Teeling Whiskey in Depth. Part Two: GreatDrams visits the Teeling Distillery, Dublin

let’s begin

A long time coming, GreatDrams finally managed to visit the Teeling whiskey distillery just a couple of weeks ago.

This is part two in a three part series looking at Teeling Whiskey in depth, you can Part one is available to read here.

With a mission to revive the Spirit of Dublin following the provenance of Irish whiskey in Dublin being lost, to a degree, once Irish Distillers consolidated family brands into Midleton distillery in the 1970s, The Teeling distillery and Irish whiskey at large has risen like the phoenix in their brand’s logo.

I was incredibly fortunate to have been given an afternoon of Jack Teeling’s time as he showed myself, my wife and my in-laws around the Teeling distillery and guided us through a number of their products.

One thing that strikes you is how much of an entrepreneur Jack is; he spotted an opportunity for a location, a brand and a whiskey that would invigorate the Irish whiskey market globally and went for it.

The location itself is around 200 metres from where his family once had a distillery in Dublin, back in the old days, founded by Walter Teeling so the ‘homecoming’ of sorts of the new site is definitely a source of pride for the Teeling brothers.

As soon as you walk in you are greeted by a wall made of cask staves adorned with a massive Teeling whiskey logo. A coffee shop is located to the right and an exhibition space for local artists and projects on the left that leads into the main distillery itself.

In this exhibition space there are artefacts detailing the history of Irish whiskey, from the old dark bottles and pottery transporting vessels to signage and adverts as well as a timeline on the wall.

This is not just a celebration of the Teeling distillery and its journey but a celebration of Irish distilling past, present and future.

The Teeling distillery itself has all production happening in one room and has been thoughtfully designed to make it as easy for visitors to walk around and understand as it is for staff to operate.

They have adapted brewing technology to beef up their process, a Lauter mash tun and a combination of steel and Douglas fir washbacks. At the time of visiting they had been experimenting to see if there are any flavour differences between the two once the fermentation hits the stills and new make is distilled.

Regular readers will know that I’m a sucker for beautiful stills, I have photos of the stills in virtually all distilleries I have visited and more often than not get a selfie with them too.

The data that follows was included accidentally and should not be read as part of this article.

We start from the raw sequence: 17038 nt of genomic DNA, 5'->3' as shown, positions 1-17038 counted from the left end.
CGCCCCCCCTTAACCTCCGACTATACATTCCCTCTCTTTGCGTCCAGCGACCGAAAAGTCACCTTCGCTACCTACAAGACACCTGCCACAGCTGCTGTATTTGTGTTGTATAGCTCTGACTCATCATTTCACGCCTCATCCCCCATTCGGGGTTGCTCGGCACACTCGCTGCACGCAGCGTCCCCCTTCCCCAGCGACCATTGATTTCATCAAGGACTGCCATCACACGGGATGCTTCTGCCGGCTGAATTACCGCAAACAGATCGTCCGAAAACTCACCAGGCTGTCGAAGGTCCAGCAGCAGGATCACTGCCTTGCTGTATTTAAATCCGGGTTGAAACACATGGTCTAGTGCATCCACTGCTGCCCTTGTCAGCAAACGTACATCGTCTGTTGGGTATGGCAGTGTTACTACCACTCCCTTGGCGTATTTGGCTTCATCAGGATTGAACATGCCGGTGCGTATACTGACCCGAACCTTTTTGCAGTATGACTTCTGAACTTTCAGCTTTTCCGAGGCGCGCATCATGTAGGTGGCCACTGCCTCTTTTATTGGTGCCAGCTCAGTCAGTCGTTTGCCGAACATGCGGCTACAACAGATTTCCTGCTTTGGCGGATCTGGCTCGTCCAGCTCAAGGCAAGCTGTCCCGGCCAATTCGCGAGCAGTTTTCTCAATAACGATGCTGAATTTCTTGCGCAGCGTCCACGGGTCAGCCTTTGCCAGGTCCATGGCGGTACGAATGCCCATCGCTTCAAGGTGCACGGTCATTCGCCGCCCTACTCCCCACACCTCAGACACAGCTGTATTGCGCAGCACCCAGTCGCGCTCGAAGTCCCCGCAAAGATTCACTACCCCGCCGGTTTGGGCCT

The stills at the Teeling distillery are gorgeous; made by Frilli in Italy, they have the shine of new copper but the rugged look of being the backbone of whiskey production for many decades to come. And they have been named after Jack’s three daughters; Alison, Natalie and Rebecca.

The distillery itself has an operating capacity of 1 million litres per annum but is currently operating at 350k litres per annum.

We bumped into with Alex, the Teeling Master Distiller who was more than happy to answer my questions on NPD and had a very approachable manner to him that showed pride and passion behind their various creations.

I asked him about how they test whiskies and go about NPD to which he gave a comprehensive answer.

They essentially categorise the stock then take 100ml of x amount of casks to blend together.

So, for example he might like the nose on the white burgundy but wants to add a bit of the port character to the palate so picks an appropriate cask to build the taste, then wants to add sherry to bring out a more elegant finish so again chooses a cask he thinks will work.

This concoction is then left in a glass or bottle for the weekend to see how it develops. If that works nicely the same blend will be made in a larger quantity, say six or seven bottles and left for longer to see the reaction and development of flavour and consistency.

They then send samples to industry folk and bloggers from time to time to get their feedback which they may or may not act on this before signing off the final blend for full production to fine the right amount of casks, i.e. 20 of component x, 25 of component y and 65 of components.

This whole process, he told us, takes around nine months start to finish.


With the main Teeling distillery tour completed we walked through to the sampling room and bar area for an unforgettable whiskey tasting that will form part three of this Teeling Whiskey in Depth series. 

Part one is available to read here.

Tags: DrinkWireDublinTeeling DistilleryTeeling Whiskey


My name is Greg, and I’m a brand strategy consultant, writer, speaker, host and judge specialising in premium spirits. My mission is to experience, share and inspire with everything great about whisky, whiskey, gin, beer and fine dining through my writing, my brand building and my whisky tastings.

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